Free checking: Make sure it's really free

Free checking accounts have been around for decades, but like Elvis sightings, their popularity comes and goes. Right now they're hot, hot, hot!

The 2004 Community Bank Competitiveness Survey published by the ABA Banking Journal asked bankers if they had noticed an upsurge in local competitors offering free checking in the past year. Nearly 61 percent said yes -- a 40-percent increase over the 2003 survey.

"Free checking is not only a necessity, it's almost insulting to the customer if you don't offer it," says Frank Trotter, CEO at EverBank. "Checking is the centerpiece of your financial life. Free checking is required in the market today whether it's a traditional bank or a direct bank."

Serves the bank's interests, too
Free checking can be an aggressive way for banks to increase their customer base and to find a cheap source of funding, according to Steve Cocheo, executive editor at ABA Banking Journal. Once a bank snares you with a checking account, the next step is to cross-sell you -- encourage you to take out a personal loan, a mortgage, credit card or, perhaps, use its investment services. But when bankers in the ABA survey were asked to speculate on why they were seeing an upsurge in free checking, the No. 1 answer was to generate a base for fee income.

"It's the 'free checking, let's make money' era," says Michael Moebs, president of Moebs Services, an economic research firm. "For the vast majority of consumers, financial services is way down on their list of things they want to do on a day-to-day basis, and they can be misled."

Consumers need to realize that "free" may not always be free. The federal Truth in Savings Act requires that a "free account" have no minimum balance requirement and no maintenance or activity fees. A maintenance fee might be a monthly service charge, while an activity fee could be a charge for writing more than a specified number of checks in a month.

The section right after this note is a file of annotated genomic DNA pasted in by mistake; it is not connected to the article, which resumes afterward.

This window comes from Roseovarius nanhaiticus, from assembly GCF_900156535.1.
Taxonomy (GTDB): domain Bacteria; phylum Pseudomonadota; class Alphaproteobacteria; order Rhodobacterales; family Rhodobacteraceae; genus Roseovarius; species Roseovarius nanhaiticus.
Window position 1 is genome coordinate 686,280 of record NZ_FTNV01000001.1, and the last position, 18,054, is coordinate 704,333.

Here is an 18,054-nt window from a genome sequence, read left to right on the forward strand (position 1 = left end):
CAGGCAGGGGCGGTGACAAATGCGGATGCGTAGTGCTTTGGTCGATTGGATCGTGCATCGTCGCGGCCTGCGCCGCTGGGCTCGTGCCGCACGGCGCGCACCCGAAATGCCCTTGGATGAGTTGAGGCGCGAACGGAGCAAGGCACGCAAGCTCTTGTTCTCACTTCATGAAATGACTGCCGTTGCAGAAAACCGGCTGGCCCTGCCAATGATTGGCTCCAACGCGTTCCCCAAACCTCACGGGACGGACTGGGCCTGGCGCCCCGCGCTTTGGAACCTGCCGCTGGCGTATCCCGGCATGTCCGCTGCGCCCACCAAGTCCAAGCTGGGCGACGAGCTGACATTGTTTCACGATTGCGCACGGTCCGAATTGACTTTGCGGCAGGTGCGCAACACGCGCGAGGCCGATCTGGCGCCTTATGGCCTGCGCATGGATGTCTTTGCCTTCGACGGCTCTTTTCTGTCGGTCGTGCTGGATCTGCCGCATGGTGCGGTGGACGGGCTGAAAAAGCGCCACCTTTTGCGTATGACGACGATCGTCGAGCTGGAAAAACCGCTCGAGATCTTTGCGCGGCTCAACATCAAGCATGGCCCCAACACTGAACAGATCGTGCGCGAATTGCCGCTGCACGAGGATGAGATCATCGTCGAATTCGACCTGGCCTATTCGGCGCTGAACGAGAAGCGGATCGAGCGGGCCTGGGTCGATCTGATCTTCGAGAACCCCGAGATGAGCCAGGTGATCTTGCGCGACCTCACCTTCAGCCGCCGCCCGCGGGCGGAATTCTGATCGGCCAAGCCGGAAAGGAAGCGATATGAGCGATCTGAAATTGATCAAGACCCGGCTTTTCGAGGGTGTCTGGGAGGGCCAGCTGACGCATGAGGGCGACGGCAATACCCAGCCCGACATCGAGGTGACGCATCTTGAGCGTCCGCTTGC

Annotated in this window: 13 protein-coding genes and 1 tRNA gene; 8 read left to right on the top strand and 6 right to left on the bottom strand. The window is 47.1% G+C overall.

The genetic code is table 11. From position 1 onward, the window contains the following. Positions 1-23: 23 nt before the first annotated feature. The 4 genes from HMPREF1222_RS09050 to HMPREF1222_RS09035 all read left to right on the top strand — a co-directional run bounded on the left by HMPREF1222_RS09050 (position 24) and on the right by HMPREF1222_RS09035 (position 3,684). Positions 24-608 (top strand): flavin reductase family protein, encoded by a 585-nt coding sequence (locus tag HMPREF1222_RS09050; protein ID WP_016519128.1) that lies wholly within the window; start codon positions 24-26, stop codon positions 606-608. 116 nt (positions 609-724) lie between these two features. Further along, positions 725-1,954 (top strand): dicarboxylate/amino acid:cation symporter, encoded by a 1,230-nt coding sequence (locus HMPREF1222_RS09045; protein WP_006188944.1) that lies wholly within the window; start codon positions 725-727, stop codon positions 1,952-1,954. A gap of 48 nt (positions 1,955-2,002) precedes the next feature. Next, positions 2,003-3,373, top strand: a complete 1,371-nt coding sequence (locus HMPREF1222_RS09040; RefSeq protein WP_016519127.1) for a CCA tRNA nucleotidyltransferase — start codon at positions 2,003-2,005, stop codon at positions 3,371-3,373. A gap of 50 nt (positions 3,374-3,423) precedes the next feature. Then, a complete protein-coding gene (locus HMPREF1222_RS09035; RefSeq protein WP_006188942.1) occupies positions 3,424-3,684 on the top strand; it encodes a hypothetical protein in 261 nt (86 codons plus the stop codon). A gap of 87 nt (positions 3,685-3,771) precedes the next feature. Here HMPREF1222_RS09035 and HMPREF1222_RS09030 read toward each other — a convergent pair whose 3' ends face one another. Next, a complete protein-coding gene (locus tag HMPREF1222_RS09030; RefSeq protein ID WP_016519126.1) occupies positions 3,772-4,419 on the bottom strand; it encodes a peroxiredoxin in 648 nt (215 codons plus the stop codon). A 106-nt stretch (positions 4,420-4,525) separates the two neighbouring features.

But that doesn't mean there can't be other fees.

"Most consumers think their checking account is free, but they're doing something for it to be free -- maintaining a balance or paying something. A very small percentage actually has totally free checking," says Genie Driskill of Atlanta-based Synergistics Research Corp.

Some fees considered OK
There are plenty of "legitimate" fees that can be charged in conjunction with a free checking account. Fees for nonsufficient funds, balance inquiries, stop payments, check printing, dormancy and closing the account early are just a few examples.

But some fees surprise consumers. Many banks include a debit card with free checking accounts. More and more people are finding out that their banks charge a fee every time they swipe their cards at a cash register.

Another popular service that's being automatically included with many free accounts is fee-based overdraft protection. These programs charge a flat fee when an account is overdrawn. Federal regulators are examining the fees that, in some cases, have been pegged by consumer advocates as exorbitant. The ABA survey shows that 40 percent of banks offer fee-based overdraft protection and that 75 percent of those banks provide it automatically. Oddly, nearly half the banks that offer the service won't allow employees to use it.


Requirements that might disqualify an account from strictly fitting the definition of free checking aren't necessarily bad.

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